Meet the Pandhandle Fruit and Vegetable Conference Keynote Speaker

Richard Wiswall

Richard Wiswall

Richard Wiswall has been a farmer for 35 years. He runs Cate Farm, a certified organic farm in Vermont  and is author of “The Organic Farmer’s Business Handbook.”  Richard’s experience as a farmer is sure to resonate with all farmers who strive to manage their farm profitably. We are pleased to announce that Richard will be the keynote speaker at the Panhandle Fruit and Vegetable Conference in Marianna, Florida, on October 11, 2016.

Richard’s 148-acre farm includes 25 different types of crops on 22 acres of cultivated land and seven 96-ft long greenhouses. When he started he owned only 5% of the land he farmed, and he decided to take a dive into the reality of his business. He had to overcome the fear that many small, diversified farmers have: Is my farm profitable or am I losing money here? First, he realized he needed to collect some data from his operation to understand how profitable it was. Later, during the off-season, he sat down and looked at the numbers for three days. The hard work paid off! He realized that there were some crops that were very profitable and he was losing money on others. After this realization, he decided to reduce the number of crops grown from 42 to 25 the following year. He focused on the most profitable crops, he finally saw how his farm could be profitable and viable in the long term. This gave him the confidence to go to a bank and ask for a loan to buy the land he farmed. He has been fine tuning his production strategy every year, and has observed consistent improvements.

wiswall 1s

Richard in one of his greenhouses

In this process, Richard found that crops with high demand such as spinach, broccoli and sweet corn were not profitable at his farm. On the other hand, there were “sleeper crops,” such as kale, that were earning more money per acre than standard vegetable crops. Richard said this was the reality for his farm, but it would be different for other farms.  “For those crops that are not profitable you can either drop them or you can still grow them even when you are losing money, as long as you are aware of it. You can look at this as a promotional expense,” he said.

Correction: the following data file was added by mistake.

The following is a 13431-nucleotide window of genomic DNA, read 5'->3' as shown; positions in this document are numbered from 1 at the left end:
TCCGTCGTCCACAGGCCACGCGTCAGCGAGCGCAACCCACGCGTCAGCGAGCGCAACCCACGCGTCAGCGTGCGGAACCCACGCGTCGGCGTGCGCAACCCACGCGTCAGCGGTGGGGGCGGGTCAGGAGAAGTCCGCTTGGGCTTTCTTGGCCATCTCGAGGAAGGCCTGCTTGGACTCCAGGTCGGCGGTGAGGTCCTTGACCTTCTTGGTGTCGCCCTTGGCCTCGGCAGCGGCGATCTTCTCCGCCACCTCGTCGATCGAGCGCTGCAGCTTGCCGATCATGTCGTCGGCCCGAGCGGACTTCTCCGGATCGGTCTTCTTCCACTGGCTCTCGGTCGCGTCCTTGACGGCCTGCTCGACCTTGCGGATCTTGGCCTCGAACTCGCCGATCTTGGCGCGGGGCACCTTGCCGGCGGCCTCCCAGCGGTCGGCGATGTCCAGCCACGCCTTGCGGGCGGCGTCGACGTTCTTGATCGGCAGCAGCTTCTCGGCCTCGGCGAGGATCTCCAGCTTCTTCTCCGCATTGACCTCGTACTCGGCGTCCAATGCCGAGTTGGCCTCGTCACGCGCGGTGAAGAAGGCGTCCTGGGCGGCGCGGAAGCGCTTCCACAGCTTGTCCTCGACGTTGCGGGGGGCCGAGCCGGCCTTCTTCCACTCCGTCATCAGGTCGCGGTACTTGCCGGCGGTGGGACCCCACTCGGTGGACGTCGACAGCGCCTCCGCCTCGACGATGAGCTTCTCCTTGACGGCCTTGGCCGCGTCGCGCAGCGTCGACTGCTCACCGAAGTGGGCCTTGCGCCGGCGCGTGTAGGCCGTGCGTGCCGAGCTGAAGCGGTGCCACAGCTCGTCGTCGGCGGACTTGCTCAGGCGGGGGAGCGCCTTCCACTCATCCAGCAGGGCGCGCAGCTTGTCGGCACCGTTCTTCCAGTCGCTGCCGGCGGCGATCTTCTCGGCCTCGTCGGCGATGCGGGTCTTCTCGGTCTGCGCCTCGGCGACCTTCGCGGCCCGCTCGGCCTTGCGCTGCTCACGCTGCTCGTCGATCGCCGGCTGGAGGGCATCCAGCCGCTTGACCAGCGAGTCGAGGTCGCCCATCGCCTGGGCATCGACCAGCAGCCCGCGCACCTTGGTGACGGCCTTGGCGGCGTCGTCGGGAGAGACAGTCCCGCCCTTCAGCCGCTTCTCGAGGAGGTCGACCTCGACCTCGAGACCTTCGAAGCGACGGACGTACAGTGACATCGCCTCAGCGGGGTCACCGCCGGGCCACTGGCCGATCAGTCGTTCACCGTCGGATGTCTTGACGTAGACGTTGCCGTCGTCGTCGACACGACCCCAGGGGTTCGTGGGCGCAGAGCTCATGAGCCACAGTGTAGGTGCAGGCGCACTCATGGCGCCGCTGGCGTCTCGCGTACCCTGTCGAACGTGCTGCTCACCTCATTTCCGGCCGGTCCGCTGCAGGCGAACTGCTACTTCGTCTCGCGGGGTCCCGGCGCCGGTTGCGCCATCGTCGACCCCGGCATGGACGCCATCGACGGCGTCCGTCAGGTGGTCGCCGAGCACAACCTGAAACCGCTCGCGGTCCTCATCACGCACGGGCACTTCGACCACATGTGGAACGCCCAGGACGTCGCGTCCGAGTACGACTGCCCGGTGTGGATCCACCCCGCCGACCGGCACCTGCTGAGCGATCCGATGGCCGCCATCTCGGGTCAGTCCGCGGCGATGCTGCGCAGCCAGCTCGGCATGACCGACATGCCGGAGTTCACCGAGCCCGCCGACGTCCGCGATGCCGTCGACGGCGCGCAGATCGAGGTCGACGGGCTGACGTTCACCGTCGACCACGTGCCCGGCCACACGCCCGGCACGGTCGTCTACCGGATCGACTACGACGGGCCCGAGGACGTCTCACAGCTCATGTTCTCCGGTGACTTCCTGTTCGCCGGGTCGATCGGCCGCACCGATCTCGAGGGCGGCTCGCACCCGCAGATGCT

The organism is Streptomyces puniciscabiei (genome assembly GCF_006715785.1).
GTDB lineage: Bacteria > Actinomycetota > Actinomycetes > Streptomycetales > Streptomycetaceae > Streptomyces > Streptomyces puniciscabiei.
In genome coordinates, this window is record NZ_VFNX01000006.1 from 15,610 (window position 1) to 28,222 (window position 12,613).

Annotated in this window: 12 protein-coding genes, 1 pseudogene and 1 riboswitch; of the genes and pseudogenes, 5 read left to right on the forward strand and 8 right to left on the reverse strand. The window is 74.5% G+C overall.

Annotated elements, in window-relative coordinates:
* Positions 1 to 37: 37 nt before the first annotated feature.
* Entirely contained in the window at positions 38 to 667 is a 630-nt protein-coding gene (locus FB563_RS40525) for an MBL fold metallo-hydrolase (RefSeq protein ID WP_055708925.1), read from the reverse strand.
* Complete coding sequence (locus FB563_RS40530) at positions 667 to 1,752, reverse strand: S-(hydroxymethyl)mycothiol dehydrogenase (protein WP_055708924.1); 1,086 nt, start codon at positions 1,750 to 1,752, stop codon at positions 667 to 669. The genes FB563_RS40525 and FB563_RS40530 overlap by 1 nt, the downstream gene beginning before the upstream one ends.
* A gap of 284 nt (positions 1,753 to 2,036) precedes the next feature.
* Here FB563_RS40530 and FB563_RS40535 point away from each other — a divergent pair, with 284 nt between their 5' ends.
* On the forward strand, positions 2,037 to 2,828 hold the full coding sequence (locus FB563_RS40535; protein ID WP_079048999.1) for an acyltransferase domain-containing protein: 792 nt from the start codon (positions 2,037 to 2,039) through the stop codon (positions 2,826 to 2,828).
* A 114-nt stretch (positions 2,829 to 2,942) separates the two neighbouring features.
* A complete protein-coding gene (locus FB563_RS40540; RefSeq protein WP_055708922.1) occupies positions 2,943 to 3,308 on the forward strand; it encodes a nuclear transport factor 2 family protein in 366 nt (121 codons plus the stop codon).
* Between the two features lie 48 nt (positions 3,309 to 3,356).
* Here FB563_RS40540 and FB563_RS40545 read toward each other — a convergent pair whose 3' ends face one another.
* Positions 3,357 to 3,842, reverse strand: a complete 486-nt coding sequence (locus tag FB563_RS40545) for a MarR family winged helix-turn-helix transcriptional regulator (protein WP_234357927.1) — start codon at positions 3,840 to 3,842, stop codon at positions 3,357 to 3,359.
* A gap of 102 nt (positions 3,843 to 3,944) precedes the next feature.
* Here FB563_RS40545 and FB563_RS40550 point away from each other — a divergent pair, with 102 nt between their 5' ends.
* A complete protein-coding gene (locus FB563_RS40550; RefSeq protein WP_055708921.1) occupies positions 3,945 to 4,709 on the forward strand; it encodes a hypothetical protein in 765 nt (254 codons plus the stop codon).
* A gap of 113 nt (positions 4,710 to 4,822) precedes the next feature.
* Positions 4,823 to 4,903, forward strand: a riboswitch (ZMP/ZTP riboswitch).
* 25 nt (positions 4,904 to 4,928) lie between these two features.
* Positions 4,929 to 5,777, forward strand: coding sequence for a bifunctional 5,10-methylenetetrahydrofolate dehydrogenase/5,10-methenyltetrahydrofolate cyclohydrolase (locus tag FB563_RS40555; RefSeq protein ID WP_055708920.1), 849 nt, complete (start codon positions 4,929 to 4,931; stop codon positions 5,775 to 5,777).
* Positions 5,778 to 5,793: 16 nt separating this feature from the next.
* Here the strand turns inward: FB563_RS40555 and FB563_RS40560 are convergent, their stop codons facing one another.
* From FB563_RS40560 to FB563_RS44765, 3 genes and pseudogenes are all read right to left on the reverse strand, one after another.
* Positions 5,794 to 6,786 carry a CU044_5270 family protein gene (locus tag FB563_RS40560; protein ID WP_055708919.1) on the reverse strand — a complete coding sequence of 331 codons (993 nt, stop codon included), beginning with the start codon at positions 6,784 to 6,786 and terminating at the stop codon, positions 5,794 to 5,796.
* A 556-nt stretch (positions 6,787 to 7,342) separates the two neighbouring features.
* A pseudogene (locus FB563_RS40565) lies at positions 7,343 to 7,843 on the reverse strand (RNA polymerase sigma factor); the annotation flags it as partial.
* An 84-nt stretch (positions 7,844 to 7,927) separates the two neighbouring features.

Richard realizes that looking at the business side of things is hard for many farmers who chose this profession to be outside working with nature. He decided to write a book to share his experiences with other farmers, and that’s how “The Organic Farmer’s Business Handbook” got published. Richard regularly speaks on this topic at conferences and events across the country. “It’s about shining a light on their farm business, about understanding where the money is coming and going,” he said. “After that it is up to them to make decisions. It’s better to do it with your eyes open than with your head stuck in the sand.”

Tomatoes growing in one of Cate Farm greenhouses

Richard has seen many farmers work 80 hours a week, pay their workers little, and not get ahead. “They will never say this is what I want to do the rest of my life. They leave farming all together, they burn up”. To be truly sustainable you have to have a manageable, balanced life. Ultimately a farmer’s only job is to make sure that the farm survives; if you can’t make payroll then it’s over.” he said.

Applying Richard’s methods to analyze your farm requires some dedication.  As a first step, he recommends to analyzing your five top crops. “I don’t like recordkeeping”, Richard says, “I do it because it has worked. The only thing you have to do is to calculate rate checks. How much time it takes to plant a bed, weeding, and the like, you don’t have to track every time”. Richard recommends looking into Phone apps such as BeetClock http://www.beetclock.com/  to use your smartphone to facilitate recordkeeping.

Besides the keynote speech, Richards will also lead a 2-hour workshop in the afternoon of the conference. In this workshop titled “Determine Your Costs of Production: Farm Budgets Made Simple,” he will work on demystifying this process for you. “You will learn to do this anytime you want. We’ll spend two hours simplifying this process and the hope is that farmers will embrace and practice this in their operations,” he said.

To learn more about Richard Wiswall and Cate Farm visit www.richardwiswall.com and www.catefarm.com.


The Panhandle Fruit and Vegetable Conference will provide a great networking space and share practical farming knowledge that can help farmers across the region. The event will take place on October 11 at the Jackson County Agricultural Complex in Marianna, Florida.

For more information and registration visit: https://pfvc.eventbrite.com

Early bird registration is $40 before September 6. Your registration includes lunch, refreshments, educational materials and transportation to farm tour locations. We look forward to seeing you there!